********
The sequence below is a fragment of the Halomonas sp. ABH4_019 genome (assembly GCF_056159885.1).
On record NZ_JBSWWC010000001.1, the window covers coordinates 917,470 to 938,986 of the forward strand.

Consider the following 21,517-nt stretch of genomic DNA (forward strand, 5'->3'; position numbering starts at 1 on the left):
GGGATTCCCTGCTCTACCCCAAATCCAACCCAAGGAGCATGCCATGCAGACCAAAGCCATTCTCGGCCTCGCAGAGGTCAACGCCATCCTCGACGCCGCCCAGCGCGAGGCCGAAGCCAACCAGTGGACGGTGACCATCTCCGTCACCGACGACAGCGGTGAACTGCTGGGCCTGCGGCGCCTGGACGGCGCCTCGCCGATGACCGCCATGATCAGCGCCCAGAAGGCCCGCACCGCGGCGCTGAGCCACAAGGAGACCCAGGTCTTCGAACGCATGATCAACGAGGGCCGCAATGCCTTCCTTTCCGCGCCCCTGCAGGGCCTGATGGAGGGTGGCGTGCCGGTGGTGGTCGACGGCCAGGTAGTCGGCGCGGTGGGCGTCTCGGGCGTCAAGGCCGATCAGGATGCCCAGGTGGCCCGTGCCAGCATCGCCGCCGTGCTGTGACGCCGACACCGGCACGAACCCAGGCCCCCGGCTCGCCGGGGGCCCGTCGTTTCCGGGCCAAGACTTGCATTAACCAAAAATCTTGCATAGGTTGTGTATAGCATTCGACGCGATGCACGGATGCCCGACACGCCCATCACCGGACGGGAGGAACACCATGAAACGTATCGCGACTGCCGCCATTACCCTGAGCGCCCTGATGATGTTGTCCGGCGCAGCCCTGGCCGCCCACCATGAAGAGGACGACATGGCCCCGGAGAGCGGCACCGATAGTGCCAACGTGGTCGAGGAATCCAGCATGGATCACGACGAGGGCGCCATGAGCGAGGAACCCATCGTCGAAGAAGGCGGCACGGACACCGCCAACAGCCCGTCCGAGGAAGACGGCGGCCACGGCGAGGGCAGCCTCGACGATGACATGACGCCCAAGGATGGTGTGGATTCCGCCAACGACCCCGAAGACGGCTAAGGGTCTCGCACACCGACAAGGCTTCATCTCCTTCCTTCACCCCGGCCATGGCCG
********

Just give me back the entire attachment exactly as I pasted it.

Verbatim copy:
The sequence below is a fragment of the Halomonas sp. ABH4_019 genome (assembly GCF_056159885.1).
On record NZ_JBSWWC010000001.1, the window covers coordinates 917,470 to 938,986 of the forward strand.

Consider the following 21,517-nt stretch of genomic DNA (forward strand, 5'->3'; position numbering starts at 1 on the left):
GGGATTCCCTGCTCTACCCCAAATCCAACCCAAGGAGCATGCCATGCAGACCAAAGCCATTCTCGGCCTCGCAGAGGTCAACGCCATCCTCGACGCCGCCCAGCGCGAGGCCGAAGCCAACCAGTGGACGGTGACCATCTCCGTCACCGACGACAGCGGTGAACTGCTGGGCCTGCGGCGCCTGGACGGCGCCTCGCCGATGACCGCCATGATCAGCGCCCAGAAGGCCCGCACCGCGGCGCTGAGCCACAAGGAGACCCAGGTCTTCGAACGCATGATCAACGAGGGCCGCAATGCCTTCCTTTCCGCGCCCCTGCAGGGCCTGATGGAGGGTGGCGTGCCGGTGGTGGTCGACGGCCAGGTAGTCGGCGCGGTGGGCGTCTCGGGCGTCAAGGCCGATCAGGATGCCCAGGTGGCCCGTGCCAGCATCGCCGCCGTGCTGTGACGCCGACACCGGCACGAACCCAGGCCCCCGGCTCGCCGGGGGCCCGTCGTTTCCGGGCCAAGACTTGCATTAACCAAAAATCTTGCATAGGTTGTGTATAGCATTCGACGCGATGCACGGATGCCCGACACGCCCATCACCGGACGGGAGGAACACCATGAAACGTATCGCGACTGCCGCCATTACCCTGAGCGCCCTGATGATGTTGTCCGGCGCAGCCCTGGCCGCCCACCATGAAGAGGACGACATGGCCCCGGAGAGCGGCACCGATAGTGCCAACGTGGTCGAGGAATCCAGCATGGATCACGACGAGGGCGCCATGAGCGAGGAACCCATCGTCGAAGAAGGCGGCACGGACACCGCCAACAGCCCGTCCGAGGAAGACGGCGGCCACGGCGAGGGCAGCCTCGACGATGACATGACGCCCAAGGATGGTGTGGATTCCGCCAACGACCCCGAAGACGGCTAAGGGTCTCGCACACCGACAAGGCTTCATCTCCTTCCTTCACCCCGGCCATGGCCG